Yesterday, August 18th, oft-forgotten 25-year-old presidential scion Tiffany Trump unveiled a new portrait of herself. Trump had served as inspiration for a piece by Colombian artist Mr. Bling, born Mauricio Benitez, who renders celebrity subjects in Swarovski crystals–his first big break came in 2013, after creating a portrait of soccer star Lionel Messi worth a reported $50 million. Recent works include the likenesses of Madonna , J. Lo (which he gifted to the star for her recent 50th birthday), Rihanna, Prince Harry and Meghan Markle, and many, many iterations of the Kardashians.
While Trump posed with a certificate of authenticity, neither she nor Mr. Bling have clarified the reasons for the work’s genesis. She also posed with the artist on Instagram, thanking him for “including me in one of your incredible pieces of art.” He posted another photo, directing its caption at Trump. “Its a pleasure meeting you and that important and special persons, as you have my art @tiffanytrump. Welcome to the shinny world [diamond emojis].”
The portrait features Trump in a leather motorcycle jacket, hair tossed casually across her face. Her pose has the air of a mid-aughts album cover, a whiff of Hillary Duff. Her sequined hair tangles like spaghetti.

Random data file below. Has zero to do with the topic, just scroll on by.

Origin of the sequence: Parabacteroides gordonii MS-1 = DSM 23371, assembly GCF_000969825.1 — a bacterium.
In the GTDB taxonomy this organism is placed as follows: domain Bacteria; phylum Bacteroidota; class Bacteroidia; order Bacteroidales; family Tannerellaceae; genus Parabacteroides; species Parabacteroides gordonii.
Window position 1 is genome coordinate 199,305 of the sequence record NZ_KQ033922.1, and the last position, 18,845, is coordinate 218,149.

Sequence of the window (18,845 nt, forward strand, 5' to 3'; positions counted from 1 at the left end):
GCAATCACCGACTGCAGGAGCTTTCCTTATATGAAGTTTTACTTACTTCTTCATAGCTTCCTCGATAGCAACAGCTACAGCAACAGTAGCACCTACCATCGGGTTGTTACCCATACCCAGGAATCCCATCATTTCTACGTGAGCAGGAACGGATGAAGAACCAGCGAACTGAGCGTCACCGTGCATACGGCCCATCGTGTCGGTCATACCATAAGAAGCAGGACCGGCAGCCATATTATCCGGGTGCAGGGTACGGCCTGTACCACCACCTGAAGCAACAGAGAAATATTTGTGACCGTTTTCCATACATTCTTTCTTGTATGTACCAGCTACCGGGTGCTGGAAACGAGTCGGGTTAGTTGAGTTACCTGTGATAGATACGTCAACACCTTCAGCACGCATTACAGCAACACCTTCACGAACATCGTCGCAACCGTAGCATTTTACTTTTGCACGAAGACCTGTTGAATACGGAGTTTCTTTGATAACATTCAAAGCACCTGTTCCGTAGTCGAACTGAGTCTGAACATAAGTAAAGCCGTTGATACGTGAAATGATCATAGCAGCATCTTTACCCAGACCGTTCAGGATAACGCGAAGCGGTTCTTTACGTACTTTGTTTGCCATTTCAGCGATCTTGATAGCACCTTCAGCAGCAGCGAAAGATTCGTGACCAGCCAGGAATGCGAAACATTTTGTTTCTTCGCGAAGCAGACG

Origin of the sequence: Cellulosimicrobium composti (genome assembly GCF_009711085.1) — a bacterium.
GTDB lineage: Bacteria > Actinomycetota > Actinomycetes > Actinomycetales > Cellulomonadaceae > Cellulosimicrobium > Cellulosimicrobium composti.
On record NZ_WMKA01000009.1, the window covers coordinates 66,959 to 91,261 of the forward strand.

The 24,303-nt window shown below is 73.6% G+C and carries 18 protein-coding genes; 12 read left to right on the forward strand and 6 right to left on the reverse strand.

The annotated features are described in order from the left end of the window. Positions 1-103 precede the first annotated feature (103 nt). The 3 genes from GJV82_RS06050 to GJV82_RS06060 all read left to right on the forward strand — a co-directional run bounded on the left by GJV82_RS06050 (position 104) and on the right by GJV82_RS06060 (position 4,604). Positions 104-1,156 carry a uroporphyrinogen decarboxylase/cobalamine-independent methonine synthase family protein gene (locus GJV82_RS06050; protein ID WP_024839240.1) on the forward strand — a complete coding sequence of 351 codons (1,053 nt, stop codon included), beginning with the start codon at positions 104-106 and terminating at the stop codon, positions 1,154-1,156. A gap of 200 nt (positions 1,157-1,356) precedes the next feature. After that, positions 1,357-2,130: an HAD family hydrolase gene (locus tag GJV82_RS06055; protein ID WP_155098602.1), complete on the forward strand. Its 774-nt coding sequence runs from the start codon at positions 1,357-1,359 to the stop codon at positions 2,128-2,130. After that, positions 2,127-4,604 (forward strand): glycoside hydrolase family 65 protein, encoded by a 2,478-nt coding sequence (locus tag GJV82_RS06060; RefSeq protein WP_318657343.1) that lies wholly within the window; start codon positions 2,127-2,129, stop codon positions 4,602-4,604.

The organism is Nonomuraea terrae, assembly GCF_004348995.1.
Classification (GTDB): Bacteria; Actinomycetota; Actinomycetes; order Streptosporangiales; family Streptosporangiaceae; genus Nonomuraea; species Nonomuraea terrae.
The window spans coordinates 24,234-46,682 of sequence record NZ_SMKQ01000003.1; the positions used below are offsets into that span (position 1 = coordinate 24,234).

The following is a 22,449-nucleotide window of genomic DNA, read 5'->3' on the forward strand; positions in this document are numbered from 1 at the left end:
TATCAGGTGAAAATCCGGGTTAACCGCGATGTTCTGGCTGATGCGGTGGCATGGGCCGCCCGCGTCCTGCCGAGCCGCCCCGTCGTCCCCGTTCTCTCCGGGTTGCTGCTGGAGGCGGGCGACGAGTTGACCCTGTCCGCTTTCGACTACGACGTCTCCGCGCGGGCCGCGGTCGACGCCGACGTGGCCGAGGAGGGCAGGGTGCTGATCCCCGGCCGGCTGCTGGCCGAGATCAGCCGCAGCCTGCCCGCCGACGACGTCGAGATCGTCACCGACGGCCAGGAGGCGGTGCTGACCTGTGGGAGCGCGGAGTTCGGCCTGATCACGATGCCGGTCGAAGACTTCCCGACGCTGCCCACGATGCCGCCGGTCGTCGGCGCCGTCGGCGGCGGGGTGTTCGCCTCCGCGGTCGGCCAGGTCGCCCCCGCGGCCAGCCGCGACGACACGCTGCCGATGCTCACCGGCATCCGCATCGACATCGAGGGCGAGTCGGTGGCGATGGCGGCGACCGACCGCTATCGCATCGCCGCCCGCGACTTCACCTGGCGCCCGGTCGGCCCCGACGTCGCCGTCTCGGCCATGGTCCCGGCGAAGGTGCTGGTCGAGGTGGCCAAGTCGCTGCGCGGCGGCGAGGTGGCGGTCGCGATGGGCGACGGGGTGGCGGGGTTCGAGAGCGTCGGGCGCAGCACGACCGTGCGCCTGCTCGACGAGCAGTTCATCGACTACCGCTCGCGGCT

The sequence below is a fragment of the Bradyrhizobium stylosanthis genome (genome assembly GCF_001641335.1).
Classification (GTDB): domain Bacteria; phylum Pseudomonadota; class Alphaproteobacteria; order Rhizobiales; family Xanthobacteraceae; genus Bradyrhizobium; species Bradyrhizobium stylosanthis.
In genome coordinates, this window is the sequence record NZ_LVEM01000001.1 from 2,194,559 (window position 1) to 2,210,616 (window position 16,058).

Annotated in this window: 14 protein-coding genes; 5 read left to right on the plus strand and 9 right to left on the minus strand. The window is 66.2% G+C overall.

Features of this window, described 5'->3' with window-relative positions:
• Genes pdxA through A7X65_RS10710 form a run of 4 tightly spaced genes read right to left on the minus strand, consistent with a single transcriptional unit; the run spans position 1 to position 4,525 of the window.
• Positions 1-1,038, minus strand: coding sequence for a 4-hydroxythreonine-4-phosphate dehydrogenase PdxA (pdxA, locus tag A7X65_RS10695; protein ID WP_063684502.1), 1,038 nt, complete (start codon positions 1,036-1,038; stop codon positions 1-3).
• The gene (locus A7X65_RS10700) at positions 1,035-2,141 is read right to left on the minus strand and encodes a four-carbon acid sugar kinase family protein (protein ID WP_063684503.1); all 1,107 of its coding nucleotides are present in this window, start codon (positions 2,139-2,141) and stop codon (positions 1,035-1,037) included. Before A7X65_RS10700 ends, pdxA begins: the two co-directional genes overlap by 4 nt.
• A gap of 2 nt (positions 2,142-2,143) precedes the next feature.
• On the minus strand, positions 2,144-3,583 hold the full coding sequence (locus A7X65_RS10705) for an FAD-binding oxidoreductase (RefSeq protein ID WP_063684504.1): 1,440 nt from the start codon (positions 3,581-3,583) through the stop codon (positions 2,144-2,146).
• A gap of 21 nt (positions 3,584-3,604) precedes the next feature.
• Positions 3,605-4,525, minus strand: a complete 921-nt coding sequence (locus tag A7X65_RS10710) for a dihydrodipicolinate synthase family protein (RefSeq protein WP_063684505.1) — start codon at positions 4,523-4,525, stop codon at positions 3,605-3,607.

On Sunday, the same day that Tiffany shared her crystal art, President Trump shooed away widespread concerns about a looming recession. “I don’t think we’re having a recession,” he told reporters. “We’re doing tremendously well. Our consumers are rich. I gave a tremendous tax cut and they’re loaded up with money.”
“I don’t see a recession,” he continued. “I mean, the world is in a recession right now. Although, that’s too big a statement.”
Tiffany, the product of Donald Trump’s second marriage to Marla Maples, has mostly been cast as the president’s ignored child, the one he sees rarely and fails to include in speeches. She grew up on the West Coast, far away from the gilded Trump Tower, and is, for better or worse, far less high-profile than her older siblings. The fact that her portrait is rendered in Swarovski crystals makes a cruel kind of sense. Maybe Ivanka would get diamonds.
In her seminal work Shine: Visual Economy of Light in African Diasporic Aesthetic Practice, scholar Krista Thompson explored the use of light in the art practices and depictions of Black people, including sequins. This framing doesn’t exactly apply to Tiffany, beneficiary of a white supremacist administration. But Thompson writes about the function of glitter and glint, light illuminating “the state of being unseen, or of making the un-visible’s disappearance seen.” The piece does gleam.